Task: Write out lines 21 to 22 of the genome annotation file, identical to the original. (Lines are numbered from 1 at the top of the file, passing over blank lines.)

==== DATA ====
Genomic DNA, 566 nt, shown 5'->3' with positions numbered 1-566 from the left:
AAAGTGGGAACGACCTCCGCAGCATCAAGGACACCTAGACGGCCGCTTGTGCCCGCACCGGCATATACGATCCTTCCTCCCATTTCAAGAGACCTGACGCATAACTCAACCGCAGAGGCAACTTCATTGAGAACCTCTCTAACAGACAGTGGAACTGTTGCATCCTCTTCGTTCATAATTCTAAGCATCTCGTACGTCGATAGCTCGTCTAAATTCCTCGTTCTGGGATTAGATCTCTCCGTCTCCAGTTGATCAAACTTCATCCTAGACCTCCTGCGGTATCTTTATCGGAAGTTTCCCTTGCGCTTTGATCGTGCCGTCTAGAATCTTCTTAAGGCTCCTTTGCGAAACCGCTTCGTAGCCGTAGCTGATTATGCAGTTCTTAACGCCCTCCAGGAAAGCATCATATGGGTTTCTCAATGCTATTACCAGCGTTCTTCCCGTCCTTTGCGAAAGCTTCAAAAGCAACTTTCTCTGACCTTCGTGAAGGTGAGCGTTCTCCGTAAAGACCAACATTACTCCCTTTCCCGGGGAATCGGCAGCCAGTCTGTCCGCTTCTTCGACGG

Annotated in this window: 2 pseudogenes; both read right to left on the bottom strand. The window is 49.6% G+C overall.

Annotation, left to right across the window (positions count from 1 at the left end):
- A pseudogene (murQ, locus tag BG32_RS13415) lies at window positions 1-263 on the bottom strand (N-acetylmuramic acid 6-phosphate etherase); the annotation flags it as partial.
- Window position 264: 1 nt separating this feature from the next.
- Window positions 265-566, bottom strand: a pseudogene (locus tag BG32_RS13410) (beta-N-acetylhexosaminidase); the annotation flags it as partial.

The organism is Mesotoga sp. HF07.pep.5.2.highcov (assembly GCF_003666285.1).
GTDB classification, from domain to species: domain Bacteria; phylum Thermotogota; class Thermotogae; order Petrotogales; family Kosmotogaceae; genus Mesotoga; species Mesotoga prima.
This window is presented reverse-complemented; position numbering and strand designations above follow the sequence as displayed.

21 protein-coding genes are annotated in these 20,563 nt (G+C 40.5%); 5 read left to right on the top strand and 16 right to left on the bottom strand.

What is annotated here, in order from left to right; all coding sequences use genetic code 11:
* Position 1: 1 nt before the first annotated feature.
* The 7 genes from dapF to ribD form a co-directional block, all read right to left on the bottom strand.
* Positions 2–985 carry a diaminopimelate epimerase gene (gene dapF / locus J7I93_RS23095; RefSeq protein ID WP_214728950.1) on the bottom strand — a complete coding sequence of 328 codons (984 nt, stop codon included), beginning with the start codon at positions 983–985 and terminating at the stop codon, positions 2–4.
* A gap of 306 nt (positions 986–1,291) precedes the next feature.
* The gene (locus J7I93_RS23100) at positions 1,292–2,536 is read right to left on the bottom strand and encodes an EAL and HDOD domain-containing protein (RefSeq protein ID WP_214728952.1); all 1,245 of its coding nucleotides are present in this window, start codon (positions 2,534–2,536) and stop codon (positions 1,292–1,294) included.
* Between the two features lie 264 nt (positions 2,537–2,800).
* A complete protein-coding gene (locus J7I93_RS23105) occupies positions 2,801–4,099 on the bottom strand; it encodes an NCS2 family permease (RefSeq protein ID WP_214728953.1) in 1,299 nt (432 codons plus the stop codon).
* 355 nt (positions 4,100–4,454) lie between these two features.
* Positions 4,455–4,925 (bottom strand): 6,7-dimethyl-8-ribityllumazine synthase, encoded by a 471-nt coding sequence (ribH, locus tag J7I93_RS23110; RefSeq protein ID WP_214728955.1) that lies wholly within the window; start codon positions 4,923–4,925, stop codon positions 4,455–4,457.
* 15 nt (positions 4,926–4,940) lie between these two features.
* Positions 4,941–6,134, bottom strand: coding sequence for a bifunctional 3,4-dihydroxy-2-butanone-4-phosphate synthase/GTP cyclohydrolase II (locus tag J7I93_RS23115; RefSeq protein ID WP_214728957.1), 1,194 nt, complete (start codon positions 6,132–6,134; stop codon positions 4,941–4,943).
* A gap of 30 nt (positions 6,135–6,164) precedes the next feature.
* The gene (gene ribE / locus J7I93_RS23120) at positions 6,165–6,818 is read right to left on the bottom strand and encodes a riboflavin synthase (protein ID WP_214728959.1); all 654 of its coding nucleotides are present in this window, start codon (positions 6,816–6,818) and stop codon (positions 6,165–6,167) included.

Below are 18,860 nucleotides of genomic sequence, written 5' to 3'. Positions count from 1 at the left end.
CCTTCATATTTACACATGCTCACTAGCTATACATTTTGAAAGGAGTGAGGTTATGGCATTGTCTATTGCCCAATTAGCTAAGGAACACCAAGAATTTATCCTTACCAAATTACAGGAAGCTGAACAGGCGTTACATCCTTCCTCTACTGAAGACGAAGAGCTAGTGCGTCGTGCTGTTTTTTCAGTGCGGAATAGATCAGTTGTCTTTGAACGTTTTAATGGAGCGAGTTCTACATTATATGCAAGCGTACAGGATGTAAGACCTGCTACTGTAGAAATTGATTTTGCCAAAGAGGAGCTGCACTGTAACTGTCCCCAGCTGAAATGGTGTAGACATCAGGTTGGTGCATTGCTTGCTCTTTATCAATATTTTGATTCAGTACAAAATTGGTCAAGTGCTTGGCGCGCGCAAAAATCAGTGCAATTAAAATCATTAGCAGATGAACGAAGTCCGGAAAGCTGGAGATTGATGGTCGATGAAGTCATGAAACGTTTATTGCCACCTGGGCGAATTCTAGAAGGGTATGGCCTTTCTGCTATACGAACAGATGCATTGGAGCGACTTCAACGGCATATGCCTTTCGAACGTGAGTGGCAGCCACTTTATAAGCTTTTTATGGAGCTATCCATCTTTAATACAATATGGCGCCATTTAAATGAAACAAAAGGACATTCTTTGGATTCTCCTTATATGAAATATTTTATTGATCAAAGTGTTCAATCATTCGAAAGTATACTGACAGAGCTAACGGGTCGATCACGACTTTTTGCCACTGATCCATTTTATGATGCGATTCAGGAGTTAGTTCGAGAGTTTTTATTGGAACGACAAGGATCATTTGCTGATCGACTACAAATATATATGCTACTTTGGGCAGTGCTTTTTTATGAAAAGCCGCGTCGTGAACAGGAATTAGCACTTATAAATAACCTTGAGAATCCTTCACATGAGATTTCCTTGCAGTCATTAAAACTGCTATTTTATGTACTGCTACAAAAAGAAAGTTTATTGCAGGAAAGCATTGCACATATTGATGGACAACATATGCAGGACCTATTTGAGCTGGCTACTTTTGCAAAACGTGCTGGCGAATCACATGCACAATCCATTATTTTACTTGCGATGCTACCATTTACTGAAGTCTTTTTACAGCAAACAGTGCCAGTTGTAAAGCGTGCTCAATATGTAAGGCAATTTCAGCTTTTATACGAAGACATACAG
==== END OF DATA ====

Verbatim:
* Positions 4,455–4,925 (bottom strand): 6,7-dimethyl-8-ribityllumazine synthase, encoded by a 471-nt coding sequence (ribH, locus tag J7I93_RS23110; RefSeq protein ID WP_214728955.1) that lies wholly within the window; start codon positions 4,923–4,925, stop codon positions 4,455–4,457.
* 15 nt (positions 4,926–4,940) lie between these two features.